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Mol Cancer. 2013 Dec 3;12:152. doi: 10.1186/1476-4598-12-152.

Tumor glycolysis as a target for cancer therapy: progress and prospects.

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1
Russell H Morgan Department of Radiology & Radiological Sciences, Division of Interventional Radiology, Johns Hopkins University School of Medicine, 600 N, Wolfe Street, Blalock Building 340, 21287 Baltimore, MD, USA. gshanmu1@jhmi.edu.

Abstract

Altered energy metabolism is a biochemical fingerprint of cancer cells that represents one of the "hallmarks of cancer". This metabolic phenotype is characterized by preferential dependence on glycolysis (the process of conversion of glucose into pyruvate followed by lactate production) for energy production in an oxygen-independent manner. Although glycolysis is less efficient than oxidative phosphorylation in the net yield of adenosine triphosphate (ATP), cancer cells adapt to this mathematical disadvantage by increased glucose up-take, which in turn facilitates a higher rate of glycolysis. Apart from providing cellular energy, the metabolic intermediates of glycolysis also play a pivotal role in macromolecular biosynthesis, thus conferring selective advantage to cancer cells under diminished nutrient supply. Accumulating data also indicate that intracellular ATP is a critical determinant of chemoresistance. Under hypoxic conditions where glycolysis remains the predominant energy producing pathway sensitizing cancer cells would require intracellular depletion of ATP by inhibition of glycolysis. Together, the oncogenic regulation of glycolysis and multifaceted roles of glycolytic components underscore the biological significance of tumor glycolysis. Thus targeting glycolysis remains attractive for therapeutic intervention. Several preclinical investigations have indeed demonstrated the effectiveness of this therapeutic approach thereby supporting its scientific rationale. Recent reviews have provided a wealth of information on the biochemical targets of glycolysis and their inhibitors. The objective of this review is to present the most recent research on the cancer-specific role of glycolytic enzymes including their non-glycolytic functions in order to explore the potential for therapeutic opportunities. Further, we discuss the translational potential of emerging drug candidates in light of technical advances in treatment modalities such as image-guided targeted delivery of cancer therapeutics.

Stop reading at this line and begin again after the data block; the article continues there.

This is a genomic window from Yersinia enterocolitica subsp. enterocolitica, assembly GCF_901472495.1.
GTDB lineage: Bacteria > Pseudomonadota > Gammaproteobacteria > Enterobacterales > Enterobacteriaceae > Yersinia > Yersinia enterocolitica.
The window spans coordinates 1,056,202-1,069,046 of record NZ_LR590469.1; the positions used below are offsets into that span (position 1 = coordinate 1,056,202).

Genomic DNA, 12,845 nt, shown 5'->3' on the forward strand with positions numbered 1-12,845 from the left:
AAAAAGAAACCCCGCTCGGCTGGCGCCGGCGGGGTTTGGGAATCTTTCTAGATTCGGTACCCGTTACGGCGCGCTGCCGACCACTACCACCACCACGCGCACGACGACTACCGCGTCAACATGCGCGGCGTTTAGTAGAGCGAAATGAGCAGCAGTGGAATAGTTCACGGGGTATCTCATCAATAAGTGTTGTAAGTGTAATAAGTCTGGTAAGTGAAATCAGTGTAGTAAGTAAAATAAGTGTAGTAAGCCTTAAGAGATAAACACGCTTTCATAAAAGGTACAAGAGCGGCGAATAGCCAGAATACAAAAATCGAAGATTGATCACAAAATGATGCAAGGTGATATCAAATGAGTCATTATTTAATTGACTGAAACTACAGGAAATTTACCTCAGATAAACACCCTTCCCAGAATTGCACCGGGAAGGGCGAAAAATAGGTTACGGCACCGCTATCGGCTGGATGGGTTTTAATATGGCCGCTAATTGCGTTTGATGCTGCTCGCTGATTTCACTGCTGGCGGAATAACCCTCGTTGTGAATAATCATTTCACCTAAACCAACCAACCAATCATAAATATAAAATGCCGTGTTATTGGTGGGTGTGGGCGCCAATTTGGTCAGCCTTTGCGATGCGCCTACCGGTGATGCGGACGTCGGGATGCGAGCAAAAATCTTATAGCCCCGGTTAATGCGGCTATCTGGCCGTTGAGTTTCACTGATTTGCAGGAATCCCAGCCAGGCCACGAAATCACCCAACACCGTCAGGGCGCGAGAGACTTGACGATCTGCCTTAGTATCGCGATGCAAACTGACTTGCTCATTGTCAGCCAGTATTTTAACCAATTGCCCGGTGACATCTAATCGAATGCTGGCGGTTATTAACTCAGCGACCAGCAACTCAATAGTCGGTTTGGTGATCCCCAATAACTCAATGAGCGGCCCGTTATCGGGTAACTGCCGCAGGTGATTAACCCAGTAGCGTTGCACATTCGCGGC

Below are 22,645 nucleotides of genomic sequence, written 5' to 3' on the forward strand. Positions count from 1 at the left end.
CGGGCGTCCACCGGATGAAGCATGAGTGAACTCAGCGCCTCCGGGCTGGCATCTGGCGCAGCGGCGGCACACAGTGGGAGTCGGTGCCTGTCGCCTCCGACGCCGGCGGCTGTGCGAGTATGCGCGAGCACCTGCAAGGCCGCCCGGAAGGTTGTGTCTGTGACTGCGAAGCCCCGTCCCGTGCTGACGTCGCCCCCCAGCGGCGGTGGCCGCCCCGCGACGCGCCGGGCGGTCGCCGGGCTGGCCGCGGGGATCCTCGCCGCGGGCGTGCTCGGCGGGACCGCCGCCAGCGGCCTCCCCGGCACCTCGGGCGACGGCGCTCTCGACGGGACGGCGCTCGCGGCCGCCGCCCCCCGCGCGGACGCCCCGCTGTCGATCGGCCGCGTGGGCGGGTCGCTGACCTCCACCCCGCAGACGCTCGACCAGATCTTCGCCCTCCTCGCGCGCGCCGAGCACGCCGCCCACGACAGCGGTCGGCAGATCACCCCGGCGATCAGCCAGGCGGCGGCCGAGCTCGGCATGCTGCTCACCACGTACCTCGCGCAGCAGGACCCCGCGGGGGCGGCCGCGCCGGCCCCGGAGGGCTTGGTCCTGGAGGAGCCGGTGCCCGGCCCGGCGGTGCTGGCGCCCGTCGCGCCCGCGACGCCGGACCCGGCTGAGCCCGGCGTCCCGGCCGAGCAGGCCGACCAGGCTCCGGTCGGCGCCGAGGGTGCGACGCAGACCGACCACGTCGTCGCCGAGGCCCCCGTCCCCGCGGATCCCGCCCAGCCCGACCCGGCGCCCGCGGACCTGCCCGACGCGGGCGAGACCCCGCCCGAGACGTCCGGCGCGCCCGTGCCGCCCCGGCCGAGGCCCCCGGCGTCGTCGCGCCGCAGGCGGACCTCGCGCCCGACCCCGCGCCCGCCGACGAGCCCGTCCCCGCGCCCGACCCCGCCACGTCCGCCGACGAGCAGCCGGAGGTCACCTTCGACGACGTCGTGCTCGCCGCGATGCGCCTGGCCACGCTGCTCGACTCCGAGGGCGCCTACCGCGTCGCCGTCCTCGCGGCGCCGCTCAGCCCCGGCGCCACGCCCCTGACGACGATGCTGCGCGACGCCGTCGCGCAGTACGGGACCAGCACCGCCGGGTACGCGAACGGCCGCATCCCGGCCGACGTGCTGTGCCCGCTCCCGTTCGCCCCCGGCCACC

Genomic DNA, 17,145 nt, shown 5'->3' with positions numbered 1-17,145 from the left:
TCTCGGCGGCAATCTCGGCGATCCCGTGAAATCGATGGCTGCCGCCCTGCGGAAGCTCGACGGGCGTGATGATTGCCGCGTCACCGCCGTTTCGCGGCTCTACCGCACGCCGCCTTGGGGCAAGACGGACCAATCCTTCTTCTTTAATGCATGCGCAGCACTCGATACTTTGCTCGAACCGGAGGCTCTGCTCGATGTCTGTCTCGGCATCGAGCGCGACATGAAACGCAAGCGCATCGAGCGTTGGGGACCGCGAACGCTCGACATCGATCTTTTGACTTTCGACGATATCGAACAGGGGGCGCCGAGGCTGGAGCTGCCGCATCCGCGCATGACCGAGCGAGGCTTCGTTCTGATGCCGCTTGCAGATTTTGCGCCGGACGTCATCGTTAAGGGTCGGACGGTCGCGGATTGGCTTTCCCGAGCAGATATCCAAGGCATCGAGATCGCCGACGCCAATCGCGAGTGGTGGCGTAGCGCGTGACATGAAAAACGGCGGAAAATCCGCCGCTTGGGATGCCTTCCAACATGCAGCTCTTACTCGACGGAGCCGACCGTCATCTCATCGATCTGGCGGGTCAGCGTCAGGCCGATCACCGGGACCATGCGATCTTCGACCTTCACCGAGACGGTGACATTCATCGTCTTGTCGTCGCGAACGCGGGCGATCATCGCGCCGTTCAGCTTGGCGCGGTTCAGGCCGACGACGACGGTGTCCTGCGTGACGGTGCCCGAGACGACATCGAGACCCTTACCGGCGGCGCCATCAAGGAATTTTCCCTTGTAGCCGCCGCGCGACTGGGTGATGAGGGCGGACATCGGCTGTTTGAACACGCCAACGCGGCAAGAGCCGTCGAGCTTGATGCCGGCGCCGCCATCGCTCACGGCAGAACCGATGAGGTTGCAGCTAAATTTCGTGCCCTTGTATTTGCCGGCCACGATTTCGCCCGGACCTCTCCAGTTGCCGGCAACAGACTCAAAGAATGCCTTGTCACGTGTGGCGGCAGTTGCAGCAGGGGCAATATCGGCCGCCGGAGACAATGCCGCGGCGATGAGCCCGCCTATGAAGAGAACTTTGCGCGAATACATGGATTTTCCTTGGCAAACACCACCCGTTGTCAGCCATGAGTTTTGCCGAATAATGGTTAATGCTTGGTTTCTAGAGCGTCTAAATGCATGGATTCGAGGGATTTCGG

PMID:
24298908
PMCID:
PMC4223729
DOI:
10.1186/1476-4598-12-152
[Indexed for MEDLINE]
Free PMC Article
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